While I don't agree with hunting this species to extinction, I do recognise that there is a potential problem if they are left completely unchecked. Coyotes are adapting to urbanization and moving further into the towns, and if you think they wont consider a 60 pound child a meal, you're wrong. Ask Taylor Mitchell family, who lost their 19 year old daughter to coyotes in Cape Breton in 2009. This is not some Disney "fox in the hound" creature that you can tame and be OMGbestest friends with. Recently coyotes have been seen around Mount Pearl and Paradise, which is where I have a problem. They should be monitored around city limits and eliminated if they come in too close. It's a city, not a petting zoo. Towns and Rural communities should follow a similar policy, but honestly, someone in these rural areas has a .223 and will take care of them with or without permission. As long as they stay in the woods, they should not be hunted. They do control moose population to an extent, but decimate the rabbit and small animal populations for the most part. It's a debate that will go on for a while yet, and both opinions have merit, but if I see one in my backyard around my family, I'm dropping it.

  • Rebecca Mullin
    March 16, 2012 - 10:11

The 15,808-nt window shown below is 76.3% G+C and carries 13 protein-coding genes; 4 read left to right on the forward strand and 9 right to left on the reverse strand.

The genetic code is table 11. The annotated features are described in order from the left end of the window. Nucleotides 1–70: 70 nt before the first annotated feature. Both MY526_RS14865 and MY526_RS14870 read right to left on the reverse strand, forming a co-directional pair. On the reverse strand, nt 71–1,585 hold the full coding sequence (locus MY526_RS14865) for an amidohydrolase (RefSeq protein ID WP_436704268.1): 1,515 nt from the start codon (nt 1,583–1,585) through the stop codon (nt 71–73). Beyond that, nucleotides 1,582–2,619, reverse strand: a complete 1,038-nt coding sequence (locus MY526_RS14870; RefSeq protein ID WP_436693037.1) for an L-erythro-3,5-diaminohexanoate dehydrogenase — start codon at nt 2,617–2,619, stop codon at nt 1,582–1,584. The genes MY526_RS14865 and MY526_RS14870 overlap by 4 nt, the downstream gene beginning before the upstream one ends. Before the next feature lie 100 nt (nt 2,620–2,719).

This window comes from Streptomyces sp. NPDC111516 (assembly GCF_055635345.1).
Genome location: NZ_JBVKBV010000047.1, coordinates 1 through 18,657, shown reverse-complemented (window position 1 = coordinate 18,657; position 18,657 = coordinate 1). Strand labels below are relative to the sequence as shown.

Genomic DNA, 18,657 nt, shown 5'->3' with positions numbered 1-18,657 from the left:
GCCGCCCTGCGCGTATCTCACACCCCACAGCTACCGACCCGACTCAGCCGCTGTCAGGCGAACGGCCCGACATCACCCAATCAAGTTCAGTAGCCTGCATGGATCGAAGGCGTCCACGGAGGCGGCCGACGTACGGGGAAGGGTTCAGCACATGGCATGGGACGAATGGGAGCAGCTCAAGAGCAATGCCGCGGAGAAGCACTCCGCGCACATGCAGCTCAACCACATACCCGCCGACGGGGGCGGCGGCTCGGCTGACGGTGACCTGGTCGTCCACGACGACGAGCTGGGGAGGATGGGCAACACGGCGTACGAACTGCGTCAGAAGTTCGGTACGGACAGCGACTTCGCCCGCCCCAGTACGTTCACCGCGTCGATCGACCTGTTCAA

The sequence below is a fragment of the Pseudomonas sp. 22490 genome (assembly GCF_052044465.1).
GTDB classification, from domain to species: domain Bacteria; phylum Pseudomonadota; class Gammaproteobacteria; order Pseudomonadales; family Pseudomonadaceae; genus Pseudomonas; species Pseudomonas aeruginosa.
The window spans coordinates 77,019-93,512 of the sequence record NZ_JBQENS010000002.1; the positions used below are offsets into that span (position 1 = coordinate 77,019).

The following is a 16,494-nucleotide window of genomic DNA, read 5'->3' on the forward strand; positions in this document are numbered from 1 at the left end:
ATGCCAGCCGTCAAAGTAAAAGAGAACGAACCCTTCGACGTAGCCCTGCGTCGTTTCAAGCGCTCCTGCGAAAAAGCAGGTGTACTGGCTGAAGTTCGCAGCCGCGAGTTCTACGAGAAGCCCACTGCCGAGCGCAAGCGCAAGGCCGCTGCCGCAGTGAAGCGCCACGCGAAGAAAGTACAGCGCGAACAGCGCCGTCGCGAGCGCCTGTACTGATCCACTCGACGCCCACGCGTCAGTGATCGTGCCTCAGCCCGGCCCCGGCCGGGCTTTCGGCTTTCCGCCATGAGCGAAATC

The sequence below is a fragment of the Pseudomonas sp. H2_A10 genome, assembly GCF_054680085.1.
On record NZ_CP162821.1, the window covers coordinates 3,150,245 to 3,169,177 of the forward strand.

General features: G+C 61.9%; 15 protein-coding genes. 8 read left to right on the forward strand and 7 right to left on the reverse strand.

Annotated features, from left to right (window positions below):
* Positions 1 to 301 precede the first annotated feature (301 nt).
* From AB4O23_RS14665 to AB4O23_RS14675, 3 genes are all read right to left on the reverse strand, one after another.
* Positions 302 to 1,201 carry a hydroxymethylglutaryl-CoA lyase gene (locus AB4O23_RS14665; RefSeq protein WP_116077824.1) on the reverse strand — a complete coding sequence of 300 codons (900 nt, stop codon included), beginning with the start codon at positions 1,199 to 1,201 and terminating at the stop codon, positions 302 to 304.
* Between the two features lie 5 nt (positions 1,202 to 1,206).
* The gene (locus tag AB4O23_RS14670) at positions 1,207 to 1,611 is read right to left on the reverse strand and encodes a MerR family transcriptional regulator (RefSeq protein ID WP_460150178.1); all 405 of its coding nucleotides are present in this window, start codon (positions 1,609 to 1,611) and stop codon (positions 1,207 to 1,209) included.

I am pleased that Lesley Sampson is involved as well as Mr. Wallace. Hearing the voices of reason at long last is reason to celebrate! Hurrah! There is no need to be killing any wild canid as they are beneficial and needed, as an apex predator is, and they are NOT the "big bad wolf" that many people portray them to be. Let us listen to reason, science, and logic and make sense of this. It is sad that this animal was brutally slayed. NO NEED!!! Do not feed any wild dogs because they are wild. Keep your pets inside or on a short leash. Contain your food! Let the coyotes/wolves have what little land they have left and let them do their job as it is the way of the earth. Predators should live in peace. With that said, we know the eastern coyotes are here to stay and we must evolve/adapt to that fact. Stop the killing sprees! I pray that the wolves are making a comeback as well! Kudos to the responsible and ethical debate! Let them all live!

  • Alan
    March 16, 2012 - 10:08

    Y'know, looking at the photo for a second time, I fail to understand what there is to be smiling about A dead animal, an incredibly beautiful one, who's death serves no purpose. Can someone explain how some people feel such a sense of entitlement, that they would have the audacity to take another species from it's home without cause? To possess it simply because they can? To deprive many of us from the possibility of witnessing the beauty of this animal ALIVE? Who are these people and what is THEIR purpose aside from destruction?